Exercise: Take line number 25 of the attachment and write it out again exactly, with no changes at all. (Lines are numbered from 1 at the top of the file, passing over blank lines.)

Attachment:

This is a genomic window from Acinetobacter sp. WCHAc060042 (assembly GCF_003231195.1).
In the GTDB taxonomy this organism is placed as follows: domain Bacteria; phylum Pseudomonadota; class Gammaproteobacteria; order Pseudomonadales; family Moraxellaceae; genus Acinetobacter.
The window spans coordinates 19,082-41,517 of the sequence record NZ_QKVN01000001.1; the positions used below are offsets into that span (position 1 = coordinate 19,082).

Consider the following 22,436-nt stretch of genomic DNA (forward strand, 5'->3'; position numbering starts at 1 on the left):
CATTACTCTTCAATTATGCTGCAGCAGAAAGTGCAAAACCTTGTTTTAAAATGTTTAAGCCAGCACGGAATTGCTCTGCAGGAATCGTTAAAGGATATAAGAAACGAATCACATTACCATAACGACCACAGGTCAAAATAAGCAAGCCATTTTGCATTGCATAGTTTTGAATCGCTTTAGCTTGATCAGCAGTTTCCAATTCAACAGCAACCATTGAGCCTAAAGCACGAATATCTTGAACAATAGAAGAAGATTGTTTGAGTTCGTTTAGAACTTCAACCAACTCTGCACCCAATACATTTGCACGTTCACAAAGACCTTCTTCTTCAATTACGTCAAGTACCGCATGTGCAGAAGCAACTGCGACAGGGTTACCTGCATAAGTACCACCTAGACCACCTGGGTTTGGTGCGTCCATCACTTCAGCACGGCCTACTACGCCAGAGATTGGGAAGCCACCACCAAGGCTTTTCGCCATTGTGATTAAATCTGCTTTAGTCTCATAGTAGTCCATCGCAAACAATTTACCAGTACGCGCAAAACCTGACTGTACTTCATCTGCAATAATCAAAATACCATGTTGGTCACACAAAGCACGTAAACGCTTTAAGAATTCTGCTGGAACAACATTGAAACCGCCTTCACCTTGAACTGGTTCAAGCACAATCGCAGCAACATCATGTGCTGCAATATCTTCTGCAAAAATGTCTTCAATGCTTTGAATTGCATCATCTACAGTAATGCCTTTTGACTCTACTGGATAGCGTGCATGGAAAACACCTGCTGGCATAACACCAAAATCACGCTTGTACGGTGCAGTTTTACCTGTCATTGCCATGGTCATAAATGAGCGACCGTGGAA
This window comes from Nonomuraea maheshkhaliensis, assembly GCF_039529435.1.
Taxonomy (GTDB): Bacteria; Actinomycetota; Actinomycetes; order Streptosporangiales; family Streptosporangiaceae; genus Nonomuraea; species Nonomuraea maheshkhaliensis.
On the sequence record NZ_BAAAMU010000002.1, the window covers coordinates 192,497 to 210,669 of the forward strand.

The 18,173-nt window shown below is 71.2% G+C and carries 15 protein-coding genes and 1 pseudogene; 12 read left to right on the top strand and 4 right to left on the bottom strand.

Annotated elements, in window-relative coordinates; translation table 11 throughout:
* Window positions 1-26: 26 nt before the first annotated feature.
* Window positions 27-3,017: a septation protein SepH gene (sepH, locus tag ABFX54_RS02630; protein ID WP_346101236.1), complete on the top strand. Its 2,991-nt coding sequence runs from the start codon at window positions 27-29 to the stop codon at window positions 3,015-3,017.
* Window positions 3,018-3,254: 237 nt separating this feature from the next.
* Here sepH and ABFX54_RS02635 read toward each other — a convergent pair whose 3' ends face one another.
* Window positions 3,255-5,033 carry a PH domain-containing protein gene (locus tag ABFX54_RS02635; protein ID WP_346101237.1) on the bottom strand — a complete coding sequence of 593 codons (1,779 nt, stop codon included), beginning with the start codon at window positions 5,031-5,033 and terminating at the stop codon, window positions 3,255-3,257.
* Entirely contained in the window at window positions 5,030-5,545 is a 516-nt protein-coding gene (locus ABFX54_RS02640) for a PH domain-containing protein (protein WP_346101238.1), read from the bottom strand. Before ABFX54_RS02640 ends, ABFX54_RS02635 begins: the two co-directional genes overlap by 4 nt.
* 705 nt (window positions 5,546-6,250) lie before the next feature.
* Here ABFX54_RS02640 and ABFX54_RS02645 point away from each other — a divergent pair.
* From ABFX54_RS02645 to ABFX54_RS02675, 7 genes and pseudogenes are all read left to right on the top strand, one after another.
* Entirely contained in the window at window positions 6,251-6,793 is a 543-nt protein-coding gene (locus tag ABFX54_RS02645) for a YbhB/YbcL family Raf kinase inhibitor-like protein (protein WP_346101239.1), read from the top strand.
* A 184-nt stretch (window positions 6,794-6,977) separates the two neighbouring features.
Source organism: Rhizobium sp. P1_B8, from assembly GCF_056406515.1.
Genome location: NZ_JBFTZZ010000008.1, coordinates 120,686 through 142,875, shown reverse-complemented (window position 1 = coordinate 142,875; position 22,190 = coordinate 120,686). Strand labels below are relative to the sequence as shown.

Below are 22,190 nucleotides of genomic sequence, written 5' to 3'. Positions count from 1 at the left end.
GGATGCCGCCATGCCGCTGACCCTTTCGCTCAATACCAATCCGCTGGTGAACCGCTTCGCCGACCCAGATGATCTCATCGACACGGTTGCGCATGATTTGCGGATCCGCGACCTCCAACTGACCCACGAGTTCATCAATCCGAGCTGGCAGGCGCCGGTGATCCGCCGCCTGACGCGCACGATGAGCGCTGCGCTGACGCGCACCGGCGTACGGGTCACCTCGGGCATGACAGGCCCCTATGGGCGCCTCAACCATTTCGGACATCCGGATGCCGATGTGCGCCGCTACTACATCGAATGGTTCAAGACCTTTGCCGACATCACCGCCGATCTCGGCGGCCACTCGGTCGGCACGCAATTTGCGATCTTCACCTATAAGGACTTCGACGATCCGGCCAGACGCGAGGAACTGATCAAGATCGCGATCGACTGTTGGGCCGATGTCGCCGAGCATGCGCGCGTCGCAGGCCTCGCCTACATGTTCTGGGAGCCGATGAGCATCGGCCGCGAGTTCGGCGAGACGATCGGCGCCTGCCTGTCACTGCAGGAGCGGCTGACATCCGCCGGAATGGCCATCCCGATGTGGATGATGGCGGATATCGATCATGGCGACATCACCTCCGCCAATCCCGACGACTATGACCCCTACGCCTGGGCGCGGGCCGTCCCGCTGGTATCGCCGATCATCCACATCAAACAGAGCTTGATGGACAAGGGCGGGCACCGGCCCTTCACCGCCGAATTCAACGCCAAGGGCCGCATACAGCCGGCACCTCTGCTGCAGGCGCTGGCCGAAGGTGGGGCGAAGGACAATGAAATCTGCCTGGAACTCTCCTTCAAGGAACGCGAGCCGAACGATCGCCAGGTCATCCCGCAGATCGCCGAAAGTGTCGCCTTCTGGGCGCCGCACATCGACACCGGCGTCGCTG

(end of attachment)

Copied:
GGATGCCGCCATGCCGCTGACCCTTTCGCTCAATACCAATCCGCTGGTGAACCGCTTCGCCGACCCAGATGATCTCATCGACACGGTTGCGCATGATTTGCGGATCCGCGACCTCCAACTGACCCACGAGTTCATCAATCCGAGCTGGCAGGCGCCGGTGATCCGCCGCCTGACGCGCACGATGAGCGCTGCGCTGACGCGCACCGGCGTACGGGTCACCTCGGGCATGACAGGCCCCTATGGGCGCCTCAACCATTTCGGACATCCGGATGCCGATGTGCGCCGCTACTACATCGAATGGTTCAAGACCTTTGCCGACATCACCGCCGATCTCGGCGGCCACTCGGTCGGCACGCAATTTGCGATCTTCACCTATAAGGACTTCGACGATCCGGCCAGACGCGAGGAACTGATCAAGATCGCGATCGACTGTTGGGCCGATGTCGCCGAGCATGCGCGCGTCGCAGGCCTCGCCTACATGTTCTGGGAGCCGATGAGCATCGGCCGCGAGTTCGGCGAGACGATCGGCGCCTGCCTGTCACTGCAGGAGCGGCTGACATCCGCCGGAATGGCCATCCCGATGTGGATGATGGCGGATATCGATCATGGCGACATCACCTCCGCCAATCCCGACGACTATGACCCCTACGCCTGGGCGCGGGCCGTCCCGCTGGTATCGCCGATCATCCACATCAAACAGAGCTTGATGGACAAGGGCGGGCACCGGCCCTTCACCGCCGAATTCAACGCCAAGGGCCGCATACAGCCGGCACCTCTGCTGCAGGCGCTGGCCGAAGGTGGGGCGAAGGACAATGAAATCTGCCTGGAACTCTCCTTCAAGGAACGCGAGCCGAACGATCGCCAGGTCATCCCGCAGATCGCCGAAAGTGTCGCCTTCTGGGCGCCGCACATCGACACCGGCGTCGCTG